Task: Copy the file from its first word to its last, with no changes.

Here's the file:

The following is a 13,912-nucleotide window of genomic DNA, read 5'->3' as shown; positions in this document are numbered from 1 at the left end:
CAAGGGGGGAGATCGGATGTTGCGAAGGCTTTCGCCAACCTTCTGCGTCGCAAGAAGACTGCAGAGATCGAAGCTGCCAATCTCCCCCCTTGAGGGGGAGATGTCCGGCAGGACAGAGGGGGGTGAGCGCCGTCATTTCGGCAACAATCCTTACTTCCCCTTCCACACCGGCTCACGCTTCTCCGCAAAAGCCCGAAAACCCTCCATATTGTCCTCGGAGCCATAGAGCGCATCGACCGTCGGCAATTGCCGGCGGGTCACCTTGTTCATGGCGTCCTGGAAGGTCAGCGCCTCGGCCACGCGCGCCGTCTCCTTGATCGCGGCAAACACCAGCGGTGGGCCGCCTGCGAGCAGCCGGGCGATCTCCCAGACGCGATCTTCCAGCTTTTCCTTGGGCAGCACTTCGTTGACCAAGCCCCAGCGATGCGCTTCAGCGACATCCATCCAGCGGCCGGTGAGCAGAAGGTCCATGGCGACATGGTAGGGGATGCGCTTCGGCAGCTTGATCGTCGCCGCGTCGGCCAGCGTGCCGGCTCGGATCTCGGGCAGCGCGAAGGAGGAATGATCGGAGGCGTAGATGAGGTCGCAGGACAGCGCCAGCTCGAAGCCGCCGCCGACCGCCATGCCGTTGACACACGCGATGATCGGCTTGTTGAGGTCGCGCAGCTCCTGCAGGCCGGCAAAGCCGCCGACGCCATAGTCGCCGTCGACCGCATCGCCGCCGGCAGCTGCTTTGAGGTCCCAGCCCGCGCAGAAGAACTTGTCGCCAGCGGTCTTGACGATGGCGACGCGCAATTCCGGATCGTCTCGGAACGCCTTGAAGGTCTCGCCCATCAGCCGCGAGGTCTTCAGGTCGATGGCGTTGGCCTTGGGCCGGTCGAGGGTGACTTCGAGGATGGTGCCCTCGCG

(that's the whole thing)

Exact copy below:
The following is a 13,912-nucleotide window of genomic DNA, read 5'->3' as shown; positions in this document are numbered from 1 at the left end:
CAAGGGGGGAGATCGGATGTTGCGAAGGCTTTCGCCAACCTTCTGCGTCGCAAGAAGACTGCAGAGATCGAAGCTGCCAATCTCCCCCCTTGAGGGGGAGATGTCCGGCAGGACAGAGGGGGGTGAGCGCCGTCATTTCGGCAACAATCCTTACTTCCCCTTCCACACCGGCTCACGCTTCTCCGCAAAAGCCCGAAAACCCTCCATATTGTCCTCGGAGCCATAGAGCGCATCGACCGTCGGCAATTGCCGGCGGGTCACCTTGTTCATGGCGTCCTGGAAGGTCAGCGCCTCGGCCACGCGCGCCGTCTCCTTGATCGCGGCAAACACCAGCGGTGGGCCGCCTGCGAGCAGCCGGGCGATCTCCCAGACGCGATCTTCCAGCTTTTCCTTGGGCAGCACTTCGTTGACCAAGCCCCAGCGATGCGCTTCAGCGACATCCATCCAGCGGCCGGTGAGCAGAAGGTCCATGGCGACATGGTAGGGGATGCGCTTCGGCAGCTTGATCGTCGCCGCGTCGGCCAGCGTGCCGGCTCGGATCTCGGGCAGCGCGAAGGAGGAATGATCGGAGGCGTAGATGAGGTCGCAGGACAGCGCCAGCTCGAAGCCGCCGCCGACCGCCATGCCGTTGACACACGCGATGATCGGCTTGTTGAGGTCGCGCAGCTCCTGCAGGCCGGCAAAGCCGCCGACGCCATAGTCGCCGTCGACCGCATCGCCGCCGGCAGCTGCTTTGAGGTCCCAGCCCGCGCAGAAGAACTTGTCGCCAGCGGTCTTGACGATGGCGACGCGCAATTCCGGATCGTCTCGGAACGCCTTGAAGGTCTCGCCCATCAGCCGCGAGGTCTTCAGGTCGATGGCGTTGGCCTTGGGCCGGTCGAGGGTGACTTCGAGGATGGTGCCCTCGCG